UNFCCC delegates in session. (Photo: Leila Mead)
The Obama administration has committed to work with the global community to take action on climate change. But the European Union fears the U.S. won’t make deep enough reductions in greenhouse gas emissions. Many developing countries want cash and access to meet tougher emission goals. Host Steve Curwood speaks with U.S. climate envoy Todd Stern and chair of the ad hoc working group of the UNFCCC Michael Zammit-Cutajar.
CURWOOD: From the Jennifer and Ted Stanley Studios in Somerville, Massachusetts - this is Living on Earth. I’m Steve Curwood.
STERN: My team and I came here determined to make up for lost time. America is now once again strongly committed to developing a global response to climate change. We do not doubt the science, we do not doubt the urgency and we do not do not doubt the enormity of the challenge before us.
CURWOOD: Mr. Stern said the US now plans to reduce its global warming gas emissions back to 1990 levels by 2020 and make an 80 percent cut by 2050. Mr. Stern also explained why the US would continue the talks among the world’s sixteen major greenhouse gas emitters.
Many negotiators saw this Bush Administration initiative as a snub to Kyoto – but Mr. Stern said it will now be useful because top UN climate officials will also be at the table.
STERN: This isn't a negotiating forum but we hope it will be an opportunity to have the kind of discussion that can facilitate agreement in Copenhagen.
Despite these moves, the US is still coming under fire for doing too little too late. Michael Zammit-Cutajar chairs the working group that’s charged with coming up with language for a renewed climate treaty by the final meeting scheduled for December in Copenhagen. I asked him what underlies the present criticism of the US.
ZAMMIT-CUTAJAR: Well, I think we’re all very encouraged by the re-engagement of the USA and President Obama. The U.S. administration is caught in the position which it inherited on the 20th of January and its judgment of the best it can do with that starting point is that it can get back to 1990 levels by 2020. Now, this is twenty years later than what was required by the convention signed in 1992, ratified in 1994. The E.U. by comparison has been working on its emissions limitation goal all the while. It hasn’t missed out on the eight years that preceded President Obama, and its picture is somewhat different. It is aiming to be twenty percent or even thirty percent below 1990 levels by 2020. So those are the two figures on the table, and that is why some people are saying what the U.S. is doing is not enough. Now if you measure both efforts - E.U. and U.S. - from a different baseline from where they both where in 2005, you’ll find that the reduction effort is comparable.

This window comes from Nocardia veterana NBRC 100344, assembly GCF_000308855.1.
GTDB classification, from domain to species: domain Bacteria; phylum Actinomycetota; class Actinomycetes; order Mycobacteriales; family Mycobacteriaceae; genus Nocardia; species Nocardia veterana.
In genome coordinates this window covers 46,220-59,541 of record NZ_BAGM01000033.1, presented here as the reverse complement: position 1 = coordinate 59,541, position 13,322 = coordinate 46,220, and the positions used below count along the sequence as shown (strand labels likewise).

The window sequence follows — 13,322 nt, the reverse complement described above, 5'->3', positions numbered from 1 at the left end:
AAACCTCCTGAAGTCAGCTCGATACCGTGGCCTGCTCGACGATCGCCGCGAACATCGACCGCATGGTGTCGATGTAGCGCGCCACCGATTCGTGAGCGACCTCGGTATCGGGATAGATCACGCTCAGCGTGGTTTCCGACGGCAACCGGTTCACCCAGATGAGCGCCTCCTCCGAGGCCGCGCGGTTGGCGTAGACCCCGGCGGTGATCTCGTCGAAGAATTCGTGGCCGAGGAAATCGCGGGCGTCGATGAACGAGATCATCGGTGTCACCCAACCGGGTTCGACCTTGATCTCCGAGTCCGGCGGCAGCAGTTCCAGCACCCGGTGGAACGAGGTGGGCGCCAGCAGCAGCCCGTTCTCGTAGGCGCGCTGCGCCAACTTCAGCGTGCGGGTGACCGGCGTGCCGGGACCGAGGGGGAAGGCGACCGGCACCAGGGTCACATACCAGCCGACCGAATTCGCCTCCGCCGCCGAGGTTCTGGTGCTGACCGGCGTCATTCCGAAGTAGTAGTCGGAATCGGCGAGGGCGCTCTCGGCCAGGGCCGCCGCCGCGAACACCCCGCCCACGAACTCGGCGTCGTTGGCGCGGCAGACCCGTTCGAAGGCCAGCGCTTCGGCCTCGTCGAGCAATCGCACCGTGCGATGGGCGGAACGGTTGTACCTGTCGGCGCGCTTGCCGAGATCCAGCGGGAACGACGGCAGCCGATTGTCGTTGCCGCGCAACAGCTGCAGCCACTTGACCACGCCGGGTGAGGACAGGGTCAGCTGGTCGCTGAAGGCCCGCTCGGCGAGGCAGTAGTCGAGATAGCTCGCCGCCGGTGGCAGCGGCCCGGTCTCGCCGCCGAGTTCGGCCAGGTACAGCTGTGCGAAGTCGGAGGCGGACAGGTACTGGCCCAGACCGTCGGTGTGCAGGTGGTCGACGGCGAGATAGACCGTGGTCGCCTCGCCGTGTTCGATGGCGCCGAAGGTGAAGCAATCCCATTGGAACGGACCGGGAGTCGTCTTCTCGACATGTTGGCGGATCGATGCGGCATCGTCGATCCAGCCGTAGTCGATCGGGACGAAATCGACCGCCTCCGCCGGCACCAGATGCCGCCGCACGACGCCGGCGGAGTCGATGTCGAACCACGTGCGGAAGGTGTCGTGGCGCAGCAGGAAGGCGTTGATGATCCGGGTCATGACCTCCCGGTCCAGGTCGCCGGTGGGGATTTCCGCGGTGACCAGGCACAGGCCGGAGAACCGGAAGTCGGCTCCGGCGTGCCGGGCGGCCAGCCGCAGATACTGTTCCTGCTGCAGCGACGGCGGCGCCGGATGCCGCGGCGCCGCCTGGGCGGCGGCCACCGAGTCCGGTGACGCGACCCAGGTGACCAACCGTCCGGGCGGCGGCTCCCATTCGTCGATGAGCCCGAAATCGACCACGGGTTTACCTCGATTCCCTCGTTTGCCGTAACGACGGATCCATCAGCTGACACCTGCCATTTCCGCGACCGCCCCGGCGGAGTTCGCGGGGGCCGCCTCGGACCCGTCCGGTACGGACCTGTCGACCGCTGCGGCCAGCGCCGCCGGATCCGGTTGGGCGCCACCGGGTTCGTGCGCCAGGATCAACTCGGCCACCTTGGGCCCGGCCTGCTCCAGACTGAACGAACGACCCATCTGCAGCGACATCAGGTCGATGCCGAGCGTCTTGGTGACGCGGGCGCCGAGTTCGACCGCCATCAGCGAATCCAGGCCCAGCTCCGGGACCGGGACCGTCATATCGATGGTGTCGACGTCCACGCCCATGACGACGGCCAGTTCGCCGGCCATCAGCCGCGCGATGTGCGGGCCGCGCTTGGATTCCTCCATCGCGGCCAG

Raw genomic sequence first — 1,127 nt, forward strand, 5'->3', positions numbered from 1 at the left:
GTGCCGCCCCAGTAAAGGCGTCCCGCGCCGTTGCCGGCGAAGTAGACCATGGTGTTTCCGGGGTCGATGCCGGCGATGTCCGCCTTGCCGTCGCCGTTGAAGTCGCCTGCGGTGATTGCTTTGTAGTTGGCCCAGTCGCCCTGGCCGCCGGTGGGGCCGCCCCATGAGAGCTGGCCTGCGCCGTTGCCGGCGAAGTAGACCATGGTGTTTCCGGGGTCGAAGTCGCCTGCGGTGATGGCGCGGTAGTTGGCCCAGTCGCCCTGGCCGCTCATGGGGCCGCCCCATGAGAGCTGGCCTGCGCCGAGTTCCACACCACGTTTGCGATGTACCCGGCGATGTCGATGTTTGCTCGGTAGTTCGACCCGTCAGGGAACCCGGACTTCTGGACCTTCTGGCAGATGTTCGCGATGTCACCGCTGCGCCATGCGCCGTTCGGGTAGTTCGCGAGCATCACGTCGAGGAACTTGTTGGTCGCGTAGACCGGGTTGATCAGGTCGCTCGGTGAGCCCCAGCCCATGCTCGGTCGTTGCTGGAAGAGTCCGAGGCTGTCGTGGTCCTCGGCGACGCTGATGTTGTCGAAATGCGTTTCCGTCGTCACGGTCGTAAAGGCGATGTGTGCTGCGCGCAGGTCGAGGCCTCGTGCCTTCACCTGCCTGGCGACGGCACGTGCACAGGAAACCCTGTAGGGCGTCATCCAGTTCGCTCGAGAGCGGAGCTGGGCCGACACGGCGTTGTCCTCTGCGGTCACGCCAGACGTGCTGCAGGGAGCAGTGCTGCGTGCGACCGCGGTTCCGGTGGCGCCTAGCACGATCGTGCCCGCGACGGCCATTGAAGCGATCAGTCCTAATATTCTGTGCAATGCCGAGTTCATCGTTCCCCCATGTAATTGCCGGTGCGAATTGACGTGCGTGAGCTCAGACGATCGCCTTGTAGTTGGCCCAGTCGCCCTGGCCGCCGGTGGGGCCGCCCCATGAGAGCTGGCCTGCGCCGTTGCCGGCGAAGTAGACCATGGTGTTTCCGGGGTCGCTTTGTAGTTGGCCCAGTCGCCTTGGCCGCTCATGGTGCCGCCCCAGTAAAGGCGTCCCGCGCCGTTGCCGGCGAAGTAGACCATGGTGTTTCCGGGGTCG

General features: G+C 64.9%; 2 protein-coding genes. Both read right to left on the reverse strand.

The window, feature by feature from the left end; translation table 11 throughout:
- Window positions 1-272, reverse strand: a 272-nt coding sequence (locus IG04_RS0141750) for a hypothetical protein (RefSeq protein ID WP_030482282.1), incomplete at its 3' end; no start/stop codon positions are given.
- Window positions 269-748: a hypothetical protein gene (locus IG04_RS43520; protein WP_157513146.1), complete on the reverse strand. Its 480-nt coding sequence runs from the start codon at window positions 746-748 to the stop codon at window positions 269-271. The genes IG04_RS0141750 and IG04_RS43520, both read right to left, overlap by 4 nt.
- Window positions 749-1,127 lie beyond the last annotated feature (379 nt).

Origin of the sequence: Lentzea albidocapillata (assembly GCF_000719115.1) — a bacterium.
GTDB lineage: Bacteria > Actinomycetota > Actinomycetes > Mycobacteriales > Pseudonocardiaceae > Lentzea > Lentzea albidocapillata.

One of the debates that is still ahead of us and that we’re going to have in the next days here is this question of comparability and how do you compare effort in different national circumstances. Countries can do more or less depending if they’re big or small or cold or warm, etc. What the E.U. has said is that it’s committed unconditionally to a twenty percent reduction below 1990 levels. If other developed countries make comparable efforts, and it hasn’t defined what that means, it will go to thirty. So that’s the E.U.’s negotiating position. I guess that the E.U. is trying to encourage the U.S. to go a step further than what it’s already said.
ZAMMIT-CUTAJAR: I can’t answer that question, you know. The U.S., first of all, has a lot to do to convince itself, I mean its Constitutional bodies, its public opinion, its industrial and labor interests, what it can do and what it should do. From what I can understand the U.S. is looking very closely at what China will do. China in a very different category in terms of level of development, yet the other big country around. But reducing or limiting emissions growth is not the only question on the table. That is what we’ve talked about so far. The other number that is important goes with a dollar sign. How much money the rich industrial countries are willing to put on the table and on what conditions to enable actions by developing countries to make their fair contribution.
ZAMMIT-CUTAJAR: It’s a very diverse group. But the group as a whole is looking for strong leadership from developed countries, such as the U.S. Strong leadership on cutting emissions, so there’s a certain sense of wait and see. You are committed to lead, that is in the convention. Once we see what you are doing to express your leadership, then we will follow. That is what China is saying. And that’s what the littler ones are saying. And then there’s the question of finance. We need help from you, sometimes it’s money, sometimes it’s more access to technology, to do what we need to do, what you would like us to do to contribute to the global effort.
CURWOOD: Michael Zammit-Cutajar, Chairman of the Climate Change Convention’s working group.
Follow the Bonn and related proceedings at the United Nations Framework Convention on Climate Change website, as delegates gear up for the 15th major Conference of the Parties in Copenhagen, Denmark in December, 2009.
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